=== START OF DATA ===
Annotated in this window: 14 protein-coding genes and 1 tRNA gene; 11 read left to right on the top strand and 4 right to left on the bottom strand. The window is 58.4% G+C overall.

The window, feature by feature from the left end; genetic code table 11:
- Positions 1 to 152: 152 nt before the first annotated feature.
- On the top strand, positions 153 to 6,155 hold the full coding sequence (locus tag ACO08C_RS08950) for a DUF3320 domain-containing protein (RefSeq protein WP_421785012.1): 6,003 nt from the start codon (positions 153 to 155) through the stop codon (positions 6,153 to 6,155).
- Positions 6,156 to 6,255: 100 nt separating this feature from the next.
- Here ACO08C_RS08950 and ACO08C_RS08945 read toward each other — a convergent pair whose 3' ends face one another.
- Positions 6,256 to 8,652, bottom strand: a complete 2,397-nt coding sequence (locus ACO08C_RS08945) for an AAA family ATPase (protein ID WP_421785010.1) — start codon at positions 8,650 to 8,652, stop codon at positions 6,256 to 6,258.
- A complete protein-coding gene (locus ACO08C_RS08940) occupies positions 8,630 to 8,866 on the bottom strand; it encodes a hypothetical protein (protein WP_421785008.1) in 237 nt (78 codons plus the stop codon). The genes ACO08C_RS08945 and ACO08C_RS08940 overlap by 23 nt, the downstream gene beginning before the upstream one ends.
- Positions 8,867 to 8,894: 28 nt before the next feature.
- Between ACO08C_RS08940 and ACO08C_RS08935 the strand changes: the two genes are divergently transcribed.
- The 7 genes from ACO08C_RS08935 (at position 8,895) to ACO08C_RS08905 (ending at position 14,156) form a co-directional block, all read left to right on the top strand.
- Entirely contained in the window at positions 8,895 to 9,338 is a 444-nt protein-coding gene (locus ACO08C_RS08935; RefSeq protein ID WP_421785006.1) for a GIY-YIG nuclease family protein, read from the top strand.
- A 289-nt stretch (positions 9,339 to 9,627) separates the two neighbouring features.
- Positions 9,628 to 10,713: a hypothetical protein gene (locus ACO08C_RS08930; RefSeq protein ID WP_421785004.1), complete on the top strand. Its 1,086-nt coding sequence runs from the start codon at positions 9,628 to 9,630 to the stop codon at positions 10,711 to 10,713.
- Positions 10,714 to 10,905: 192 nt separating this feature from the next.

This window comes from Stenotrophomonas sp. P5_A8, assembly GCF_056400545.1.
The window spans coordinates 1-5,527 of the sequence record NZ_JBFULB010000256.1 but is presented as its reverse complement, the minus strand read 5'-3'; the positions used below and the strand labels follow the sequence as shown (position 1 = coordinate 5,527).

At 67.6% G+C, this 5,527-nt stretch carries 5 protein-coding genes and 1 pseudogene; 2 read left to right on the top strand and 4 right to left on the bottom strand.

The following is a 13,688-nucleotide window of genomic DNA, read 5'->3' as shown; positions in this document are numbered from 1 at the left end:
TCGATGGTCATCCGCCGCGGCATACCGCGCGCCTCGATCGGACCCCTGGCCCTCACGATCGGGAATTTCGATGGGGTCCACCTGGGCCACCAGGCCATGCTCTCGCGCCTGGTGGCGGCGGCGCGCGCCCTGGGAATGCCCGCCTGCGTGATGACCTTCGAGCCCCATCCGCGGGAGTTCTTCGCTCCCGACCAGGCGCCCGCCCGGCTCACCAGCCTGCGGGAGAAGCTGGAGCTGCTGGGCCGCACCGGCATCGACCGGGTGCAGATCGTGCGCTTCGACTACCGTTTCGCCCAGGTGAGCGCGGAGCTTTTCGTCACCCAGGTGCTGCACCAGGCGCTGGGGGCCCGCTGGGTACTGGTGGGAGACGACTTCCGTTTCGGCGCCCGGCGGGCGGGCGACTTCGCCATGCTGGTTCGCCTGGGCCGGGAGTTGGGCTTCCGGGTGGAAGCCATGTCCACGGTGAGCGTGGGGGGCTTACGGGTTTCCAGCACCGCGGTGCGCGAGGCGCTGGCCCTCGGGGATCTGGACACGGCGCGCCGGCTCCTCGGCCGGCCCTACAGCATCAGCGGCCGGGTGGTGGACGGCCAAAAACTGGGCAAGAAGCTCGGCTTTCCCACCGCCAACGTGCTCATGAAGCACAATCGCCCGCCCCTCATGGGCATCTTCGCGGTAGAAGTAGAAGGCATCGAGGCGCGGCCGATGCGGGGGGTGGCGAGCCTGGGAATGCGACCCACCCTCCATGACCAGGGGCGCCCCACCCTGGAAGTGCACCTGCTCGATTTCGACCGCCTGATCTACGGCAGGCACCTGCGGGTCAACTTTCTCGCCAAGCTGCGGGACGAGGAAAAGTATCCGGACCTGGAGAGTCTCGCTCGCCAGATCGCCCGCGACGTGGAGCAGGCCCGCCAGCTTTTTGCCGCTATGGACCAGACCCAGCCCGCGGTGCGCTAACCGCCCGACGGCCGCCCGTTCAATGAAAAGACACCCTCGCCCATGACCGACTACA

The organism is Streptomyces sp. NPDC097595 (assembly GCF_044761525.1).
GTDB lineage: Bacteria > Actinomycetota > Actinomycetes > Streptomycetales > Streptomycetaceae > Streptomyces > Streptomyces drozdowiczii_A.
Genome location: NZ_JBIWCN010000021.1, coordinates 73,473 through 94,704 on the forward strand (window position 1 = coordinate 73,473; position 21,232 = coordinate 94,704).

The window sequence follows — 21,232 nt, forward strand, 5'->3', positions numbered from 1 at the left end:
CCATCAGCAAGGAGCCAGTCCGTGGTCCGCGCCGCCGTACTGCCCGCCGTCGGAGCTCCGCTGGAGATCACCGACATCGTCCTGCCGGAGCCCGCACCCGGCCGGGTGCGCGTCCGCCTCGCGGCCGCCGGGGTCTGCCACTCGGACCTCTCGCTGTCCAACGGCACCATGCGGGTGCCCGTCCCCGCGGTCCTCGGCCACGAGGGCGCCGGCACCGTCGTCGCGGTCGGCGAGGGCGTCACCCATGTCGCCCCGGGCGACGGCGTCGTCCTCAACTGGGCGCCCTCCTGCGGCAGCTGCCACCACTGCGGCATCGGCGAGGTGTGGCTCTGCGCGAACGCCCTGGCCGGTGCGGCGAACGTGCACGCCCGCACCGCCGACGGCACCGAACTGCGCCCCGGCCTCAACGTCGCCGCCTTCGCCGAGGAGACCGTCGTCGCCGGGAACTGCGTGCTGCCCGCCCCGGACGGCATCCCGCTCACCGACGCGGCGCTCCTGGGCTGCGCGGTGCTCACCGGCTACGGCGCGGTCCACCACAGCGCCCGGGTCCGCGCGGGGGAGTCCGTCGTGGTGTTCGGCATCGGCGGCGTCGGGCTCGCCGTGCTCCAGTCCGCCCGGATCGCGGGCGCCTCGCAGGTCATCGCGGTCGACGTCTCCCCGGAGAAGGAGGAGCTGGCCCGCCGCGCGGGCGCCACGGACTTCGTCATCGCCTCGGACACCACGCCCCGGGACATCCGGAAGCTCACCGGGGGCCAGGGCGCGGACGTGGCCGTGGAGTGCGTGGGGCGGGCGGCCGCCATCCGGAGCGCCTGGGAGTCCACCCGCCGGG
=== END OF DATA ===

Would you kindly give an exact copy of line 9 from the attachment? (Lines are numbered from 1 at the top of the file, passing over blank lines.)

- Positions 8,867 to 8,894: 28 nt before the next feature.